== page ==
April 14, 2010 at 7:01 p.m.
Updated April 13, 2010 at 11:14 p.m.
ABOUT ST. JOSEPH HIGH SCHOOL
St. Joseph was founded in 1868 by the Rev. Augustine Gardet as a school to educate young men.
In 1906 the Society of Mary assumed operation of the school and in 1970, St. Joseph High School came under the supervision of the Sisters of the Incarnate Word and Blessed Sacrament.
At that time, the school entered into the sharing of faculty and facilities with Nazareth Academy, a school for young women.
In 1975, St. Joseph became a co-educational high school.
The spirit of St. Joseph runs through Michael Petrash II's veins.
Michael was born in St. Joseph Hospital in Houston, went to school at St. Joseph Kindergarten in Nussloch, Germany, made his communion at St. Joseph of Honey Creek and on Wednesday morning, the junior had his graduation ring blessed at St. Joseph High School.
"It's one of the final indicators that our journey at St. Joseph is coming to an end," the 16-year-old said as he looked at his silver, light blue-stoned graduation ring.
The Rev. David Berger lead a Mass at the school gymnasium and blessed the 97 graduation rings of the junior class, which will graduate in 2011.
"It's a milestone for them," said Brigid Sonntag, a volunteer whose daughter graduated from St. Joseph in 1999 and son in 2007. "It's another stepping stone."
St. Joseph President William McArdle passed out the white boxes containing a ring and school medal.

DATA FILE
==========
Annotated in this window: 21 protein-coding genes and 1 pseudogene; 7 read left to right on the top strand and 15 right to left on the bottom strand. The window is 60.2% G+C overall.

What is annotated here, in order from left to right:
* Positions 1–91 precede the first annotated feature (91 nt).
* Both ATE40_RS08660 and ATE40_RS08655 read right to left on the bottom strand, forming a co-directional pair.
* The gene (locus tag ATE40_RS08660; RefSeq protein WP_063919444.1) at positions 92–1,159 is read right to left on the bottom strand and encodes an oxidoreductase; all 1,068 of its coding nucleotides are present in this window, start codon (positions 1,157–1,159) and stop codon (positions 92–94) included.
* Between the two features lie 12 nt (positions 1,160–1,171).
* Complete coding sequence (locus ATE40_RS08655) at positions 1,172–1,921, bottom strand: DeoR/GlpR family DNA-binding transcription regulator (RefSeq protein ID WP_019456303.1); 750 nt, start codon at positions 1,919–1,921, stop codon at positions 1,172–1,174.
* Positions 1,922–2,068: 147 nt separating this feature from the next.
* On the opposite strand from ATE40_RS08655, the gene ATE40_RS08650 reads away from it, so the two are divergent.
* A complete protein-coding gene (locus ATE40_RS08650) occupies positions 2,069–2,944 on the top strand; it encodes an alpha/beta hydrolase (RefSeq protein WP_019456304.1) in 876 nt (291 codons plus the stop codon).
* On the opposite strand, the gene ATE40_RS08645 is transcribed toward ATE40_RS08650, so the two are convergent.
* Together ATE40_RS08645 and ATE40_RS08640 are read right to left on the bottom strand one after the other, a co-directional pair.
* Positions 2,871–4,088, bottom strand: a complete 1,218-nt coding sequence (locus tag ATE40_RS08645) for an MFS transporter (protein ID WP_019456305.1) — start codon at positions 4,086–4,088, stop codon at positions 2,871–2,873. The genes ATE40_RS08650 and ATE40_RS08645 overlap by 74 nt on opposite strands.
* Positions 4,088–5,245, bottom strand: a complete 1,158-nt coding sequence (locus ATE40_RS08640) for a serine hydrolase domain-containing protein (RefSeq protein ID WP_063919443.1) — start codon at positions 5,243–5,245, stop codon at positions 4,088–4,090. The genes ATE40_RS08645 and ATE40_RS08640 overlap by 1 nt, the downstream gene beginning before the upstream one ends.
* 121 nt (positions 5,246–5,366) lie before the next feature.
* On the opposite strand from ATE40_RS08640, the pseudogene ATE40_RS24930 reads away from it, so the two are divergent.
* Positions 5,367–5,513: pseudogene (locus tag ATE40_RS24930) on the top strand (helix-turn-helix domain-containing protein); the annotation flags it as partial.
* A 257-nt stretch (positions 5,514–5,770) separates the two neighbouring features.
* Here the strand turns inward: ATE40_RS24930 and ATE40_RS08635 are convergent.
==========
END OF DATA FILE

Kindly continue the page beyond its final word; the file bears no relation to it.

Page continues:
McArdle stressed the importance of the school's mission of faith, morals and values.
"It's been a long-standing tradition," McArdle said, about the blessing of the rings.
He did not have a date as to when the first blessing was.
Michael's mother, Virginia Petrash, anxiously awaited for her son's name to be called.
She quickly began snapping pictures with her digital camera as soon as his row stood up.
"It's a symbol for us that he's almost there," she said in a bittersweet tone.
Her son wants to get an appointment to the Westpoint United States Military Academy in New York after graduation, he said. He is also considering the Air Force Academy.
Michael has learned a lot at the school and is ready to answer the calling God gives him, he said.
"St. Joseph is part of the process of fulfilling God's purpose for me," he said.
While Michael has one more year to hold on to playing on the soccer team and playing bass guitar in the school band, his mother has one more year to hold onto her youngest son.
"For us, St. Joseph, the saint, is an important spirit in his guiding light," she said with a smile.